I was sitting around most of the day today in the hospital with the husband with nothing much to do except read Twitter.  Now I have thoughts.

Most of my bookish timeline was taken up with discussions on diversity.  A lot of the discussion was about white writers not explicitly pointing out that characters are a certain race.  Another line of discussion was about People of Color wanting to have their race acknowledged in discussion.  Seeing those two discussions side by side made me realize what part of the problem may be.

White people are taught to never, ever describe anyone by their race.

For example, if you are trying to point out a person across a room to someone else, a white person will go through all kinds of verbal gymnastics.  “The lady with the hat and the red shirt.  Over there.  Next to the man with the green tie.”  If that fails and there is no other recourse, the white person will then whisper, “The Korean woman.”

Here’s why.  It isn’t because we don’t see race.  It isn’t because we are trying to dismiss the person’s race from their life experience.  It is because we have been taught that simplifying a person to a description of their race is what racists do.  Nice people don’t do what racists do.

I don’t know who made up this rule for white people.  I don’t know if any People of Color were consulted about how they feel about that.  But I promise you, if you started the above scenario by telling another liberal white person, “See the Korean woman over there?” you are going to get hissed at.  “You can’t say that!”

Now, take a person with that life training.  Have them write a description of a crowd.  Even if the crowd they visualize is multiracial, they are not going to write that down unless the race of characters is an essential part of the plot.  I tried that exercise myself one day.  I looked over a food court in a mall and imagined how I would describe what I see in a book.  I would have to talk about the Chinese couple holding hands on a bench and the Indian woman riffling through her shopping bags.  I felt a little bit icky as I thought that.  There is that remnant of Never Describe a Person Just By Their Race making me feel like putting in the detail of their races makes me a racist.  I’m not saying that’s right.  I’m saying I bet it is how a lot of white writers think.  (I’m not talking about main characters.  Obviously they have other characteristics that need to be discussed.  I’m talking about background characters only right now.  Characters that will never be seen again and have no influence on the story.)

Contrast that to how some other writers handle that type of a scene.  This is the first paragraph of Central Station by Lavie Tidhar.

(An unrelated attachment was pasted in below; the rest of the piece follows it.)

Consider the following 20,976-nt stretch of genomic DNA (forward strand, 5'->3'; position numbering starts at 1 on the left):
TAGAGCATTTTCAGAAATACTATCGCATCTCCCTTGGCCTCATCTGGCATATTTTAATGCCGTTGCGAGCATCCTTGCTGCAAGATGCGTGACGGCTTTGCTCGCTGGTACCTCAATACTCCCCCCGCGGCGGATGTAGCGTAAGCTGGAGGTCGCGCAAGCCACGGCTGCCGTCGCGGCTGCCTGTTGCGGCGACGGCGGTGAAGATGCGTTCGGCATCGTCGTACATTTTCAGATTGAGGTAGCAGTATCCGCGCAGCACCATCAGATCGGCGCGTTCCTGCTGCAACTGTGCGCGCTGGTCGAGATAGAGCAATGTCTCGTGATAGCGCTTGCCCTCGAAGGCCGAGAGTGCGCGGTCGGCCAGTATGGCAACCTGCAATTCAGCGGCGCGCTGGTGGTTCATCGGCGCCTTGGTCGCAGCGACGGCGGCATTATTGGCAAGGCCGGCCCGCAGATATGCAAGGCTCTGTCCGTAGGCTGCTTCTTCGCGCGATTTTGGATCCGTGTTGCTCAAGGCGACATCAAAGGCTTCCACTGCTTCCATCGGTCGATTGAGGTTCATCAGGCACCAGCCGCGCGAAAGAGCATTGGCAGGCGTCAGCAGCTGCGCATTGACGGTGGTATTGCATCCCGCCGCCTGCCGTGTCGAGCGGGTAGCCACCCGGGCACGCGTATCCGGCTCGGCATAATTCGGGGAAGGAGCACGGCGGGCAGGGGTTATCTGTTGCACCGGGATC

IMG_0660 2

Daniel Jose Older is wonderful at this.  He can set scenes in urban areas that describe the people unapologetically.

After listening to what many people are saying, I see that not acknowledging race in this manner is not what most people want.  I think more white people are going to have to hear that message before they feel comfortable talking and writing openly and honestly about multiracial communities.

Or maybe I don’t know what I’m talking about and all these white writers aren’t imagining multiracial groups and they are all just racist.  I don’t know.  Thoughts?

4 Replies to “Maybe the Problem is White Thinking”

  1. Super interesting. My 10 year old was trying to describe a kid who has been bugging her on the bus, and wasn’t sure if she could say he was black. The fact that she was complaining about him made her especially worried about it. “I’m not saying black kids are bullies, Mom; I’m just saying this kid is,” she told me. So yeah, “it’s racist to use race in describing someone” gets ingrained pretty early.

    I think “errant musings” above is also on to something. Part of white privilege is assuming that the default setting is white. I’ve read that some kids have read Kwame Alexander’s The Crossover and assumed the characters were white. Or all the people who were weirded out that Prue in The Hunger Games movie is black, even though she’s described as such in the books too. Which implies that the author has to actively state the character is a person of color before the reader will realize this.

  2. You bring up a really good point. I’m generally fine about this in everyday life, but I remember when I first adopted my son having a conversation about the diversity in our school district with an acquaintance and feeling all awkward about whether to call the students black or African American. Yeah—most people just prefer black, but in that sort of weird conversation where I felt like I was defending my choices, I got all formal and flustered. LOL!

    My mother-in-law is really funny about this. She will often whisper “black” or even “gay” and I’ve nonchalantly reminded her that neither of those are bad words and we can say them out loud. 🙂

  3. I agree that’s part of it. I think another issue is that many white people have mostly white social networks, and often their writing subconsciously mirrors that. Also, I don’t think some of them understand that their characters are coded as white unless explicitly stated otherwise, because of the demographic majority in the US (and most Western countries in general) and because of how racism functions. Things like JK Rowling saying that Hermione could be black because of the vague physical description just…don’t work that way.

  4. As a former police officer I was taught you always start the description with race and gender then you go on to height, weight, hair and eye color, build, clothing, identifying marks or characteristics. You need to give a full description so that the person reading your report could see the subject in their mind’s eye and identify them using nothing more than your words. It had really nothing to do with racism or bias…it is just the clearest definition of someone’s image.

What Do You Think?